Are toxic algal blooms the new normal for Australia’s major rivers?
For much of this year, up to 1,700 kilometres of the Murray River has been hit by a serious outbreak of potentially toxic blue-green algae, which has flourished in the hotter-than-average conditions. After three months, the river is now recovering with the arrival of wet weather. But we are unlikely to have seen the last of these poisonous microbes.
Large blue-green algal blooms are a relatively new phenomenon in inland waterways. In 1991 an algal bloom affected more than 1,000 km of the Darling River, the first time such an event had been reported in an Australian river, and one of the few times internationally. It was an environmental disaster, killing livestock and striking a telling blow against Australia’s reputation as a clean, green farming nation.
The response was decisive: a state of emergency was declared, and the bloom ultimately gave rise to significant investment by state and federal governments into freshwater research, particularly in the Murray-Darling Basin.
Why no emergency now?
Fast forward two and a half decades to the latest bloom afflicting the Murray River, one of Australia’s most socially, economically and culturally significant waterways. The past decade has seen four similar blooms on the Murray River: in 2007, 2009, 2010 and now. Yes, they have garnered press attention, but there has not been the same call to arms that we saw when the Darling River was struck in 1991.
It is almost as if such significant environmental events are now simply seen as the new normal. Why the apparent complacency?
The 2007, 2009 and 2010 algal blooms on the Murray River all happened during the Millennium Drought, and hence were probably ascribed to an aberration in the weather. In reality, the situation may have more to do with how we manage water in Australia – particularly during periods of scarcity, such as the one we may well be entering now.
Those three earlier events all started in Lake Hume, a large reservoir in the Murray River’s upper reaches, originally created in the 1930s to help ‘drought-proof’ Australia. All of the blooms began after the water level was drawn down to below 10% of the lake’s capacity. At these low levels, disturbances (such as when transferring water between the Snowy River and Murray River systems) can easily lead to the mixing of warm surface waters (ideal for bloom formation) with nutrient-rich water at the bottom of the reservoir (ideal for feeding the bloom).
The resulting blooms were then released downstream into the Murray River by managed water releases from Lake Hume. The blooms most likely reformed in other constructed water bodies downstream – most notably Lake Mulwala, a shallow reservoir about 250 km along the river from Lake Hume.
Lake Mulwala’s principal purpose is to create hydraulic pressure to allow irrigation water to be diverted into farmland in southern New South Wales and northern Victoria. As a result, its shallow depth and mostly still waters make it an ideal incubator for blue-green algae.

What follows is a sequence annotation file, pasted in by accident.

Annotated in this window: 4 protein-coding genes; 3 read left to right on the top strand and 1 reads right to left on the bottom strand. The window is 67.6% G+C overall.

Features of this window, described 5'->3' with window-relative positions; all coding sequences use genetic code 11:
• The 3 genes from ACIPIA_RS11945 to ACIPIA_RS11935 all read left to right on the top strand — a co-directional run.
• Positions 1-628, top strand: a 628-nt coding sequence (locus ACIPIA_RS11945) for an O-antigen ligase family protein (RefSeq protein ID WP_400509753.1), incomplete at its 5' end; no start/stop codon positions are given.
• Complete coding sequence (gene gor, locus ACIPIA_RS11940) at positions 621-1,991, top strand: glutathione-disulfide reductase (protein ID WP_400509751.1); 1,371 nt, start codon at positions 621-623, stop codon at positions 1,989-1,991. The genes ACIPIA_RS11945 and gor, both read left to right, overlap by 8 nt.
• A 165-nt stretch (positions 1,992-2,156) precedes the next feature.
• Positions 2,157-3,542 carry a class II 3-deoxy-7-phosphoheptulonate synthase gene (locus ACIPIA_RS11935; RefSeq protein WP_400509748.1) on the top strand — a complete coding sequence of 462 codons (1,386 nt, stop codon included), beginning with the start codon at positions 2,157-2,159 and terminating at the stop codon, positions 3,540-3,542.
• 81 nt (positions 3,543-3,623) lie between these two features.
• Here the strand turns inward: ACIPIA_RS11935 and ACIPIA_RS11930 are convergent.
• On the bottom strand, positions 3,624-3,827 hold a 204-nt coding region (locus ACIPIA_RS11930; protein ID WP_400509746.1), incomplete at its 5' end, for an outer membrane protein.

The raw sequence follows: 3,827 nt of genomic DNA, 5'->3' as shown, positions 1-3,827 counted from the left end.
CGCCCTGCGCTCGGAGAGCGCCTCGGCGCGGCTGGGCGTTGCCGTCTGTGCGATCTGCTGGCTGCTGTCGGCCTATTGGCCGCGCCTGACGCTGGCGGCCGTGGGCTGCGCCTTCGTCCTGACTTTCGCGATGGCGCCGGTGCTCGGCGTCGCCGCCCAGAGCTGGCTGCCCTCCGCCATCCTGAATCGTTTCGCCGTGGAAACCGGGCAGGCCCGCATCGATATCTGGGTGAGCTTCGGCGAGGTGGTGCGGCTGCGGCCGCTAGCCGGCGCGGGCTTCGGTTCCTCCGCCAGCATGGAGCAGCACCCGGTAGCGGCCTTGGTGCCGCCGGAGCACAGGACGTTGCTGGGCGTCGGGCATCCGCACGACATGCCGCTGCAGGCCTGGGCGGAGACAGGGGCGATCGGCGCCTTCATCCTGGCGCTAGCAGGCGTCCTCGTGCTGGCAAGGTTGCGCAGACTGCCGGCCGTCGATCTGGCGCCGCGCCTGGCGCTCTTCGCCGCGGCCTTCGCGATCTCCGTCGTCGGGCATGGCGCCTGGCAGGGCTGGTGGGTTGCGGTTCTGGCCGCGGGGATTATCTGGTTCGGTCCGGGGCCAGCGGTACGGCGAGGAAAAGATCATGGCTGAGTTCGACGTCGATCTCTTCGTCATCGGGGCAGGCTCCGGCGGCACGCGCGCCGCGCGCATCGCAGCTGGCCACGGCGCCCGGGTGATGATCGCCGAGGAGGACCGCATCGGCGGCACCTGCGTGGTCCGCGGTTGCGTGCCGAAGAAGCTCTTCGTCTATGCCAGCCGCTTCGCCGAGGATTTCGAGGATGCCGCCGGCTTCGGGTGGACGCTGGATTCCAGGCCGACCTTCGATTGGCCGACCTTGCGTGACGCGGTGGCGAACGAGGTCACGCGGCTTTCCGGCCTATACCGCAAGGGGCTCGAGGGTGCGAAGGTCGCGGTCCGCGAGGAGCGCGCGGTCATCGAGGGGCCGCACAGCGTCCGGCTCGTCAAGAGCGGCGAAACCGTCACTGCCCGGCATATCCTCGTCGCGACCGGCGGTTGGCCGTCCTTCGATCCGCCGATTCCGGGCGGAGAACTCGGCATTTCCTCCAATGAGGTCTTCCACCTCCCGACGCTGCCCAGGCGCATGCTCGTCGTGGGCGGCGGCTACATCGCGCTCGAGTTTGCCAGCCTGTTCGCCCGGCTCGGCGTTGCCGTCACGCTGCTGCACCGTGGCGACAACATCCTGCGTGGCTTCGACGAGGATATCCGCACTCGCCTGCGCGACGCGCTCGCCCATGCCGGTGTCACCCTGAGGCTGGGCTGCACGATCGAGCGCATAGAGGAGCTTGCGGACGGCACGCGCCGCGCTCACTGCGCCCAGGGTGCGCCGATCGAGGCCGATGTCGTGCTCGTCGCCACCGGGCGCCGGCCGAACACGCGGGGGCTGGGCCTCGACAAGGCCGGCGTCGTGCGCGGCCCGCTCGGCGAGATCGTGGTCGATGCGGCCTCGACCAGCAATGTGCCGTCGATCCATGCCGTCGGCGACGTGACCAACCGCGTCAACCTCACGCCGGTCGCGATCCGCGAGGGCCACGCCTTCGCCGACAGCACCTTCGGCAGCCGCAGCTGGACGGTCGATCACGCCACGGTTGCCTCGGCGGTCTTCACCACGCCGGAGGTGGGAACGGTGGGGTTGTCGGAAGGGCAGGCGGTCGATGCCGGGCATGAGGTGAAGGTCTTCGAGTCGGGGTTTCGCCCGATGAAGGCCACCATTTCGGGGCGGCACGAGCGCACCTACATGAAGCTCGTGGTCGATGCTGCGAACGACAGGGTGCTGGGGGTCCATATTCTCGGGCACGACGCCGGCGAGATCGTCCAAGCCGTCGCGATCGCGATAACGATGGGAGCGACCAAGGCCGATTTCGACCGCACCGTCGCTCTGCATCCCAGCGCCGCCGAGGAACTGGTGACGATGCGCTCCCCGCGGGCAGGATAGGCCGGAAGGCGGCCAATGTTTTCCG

The climate factor
This year’s algal bloom on the Murray River is different. The main blue-green alga in the current outbreak, Chrysosporium ovalisporum, has previously been reported in the river, but generally in very low numbers. It has never before formed a bloom in the Murray River since monitoring began in 1978. But crucially, this species flourishes in very warm temperatures; overseas blooms of this species have occurred when water temperatures reach 26℃.
The other difference between the current and earlier blooms is that, when this year’s event started, Lake Hume was much fuller, at about 30% capacity. So reservoir operation probably had less to do with the bloom’s formation than other factors, such as the climate. Both the maximum and minimum temperatures were consistently above the long-term average during the past few months, as was the amount of sunlight reaching the surface of Lake Hume.
We still do not know exactly what triggered this year’s bloom, but if it was indeed a result of unusually warm temperatures, it is very likely that we will see more blooms of this type in the future.
Are we really ready for recurrent blue-green algal blooms on the Murray River? These blooms come at a significant economic cost: drinking water has had to be specially treated to remove potential toxins, and the bloom has impacted on regional tourism, coinciding with the Labour Day and Easter long weekends. It also hit farmers, who had to get drinking water for their livestock from elsewhere.
More importantly, what do these frequent blooms say about how we manage water in this country – especially as we start to see the impacts of climate change on our environment? Dwindling water could mean more than just drought – it could also fill much of the water that remains with poisonous microbes.
Darren Baldwin, Environmental Scientist, La Trobe University
This article was originally published on The Conversation. Read the original article.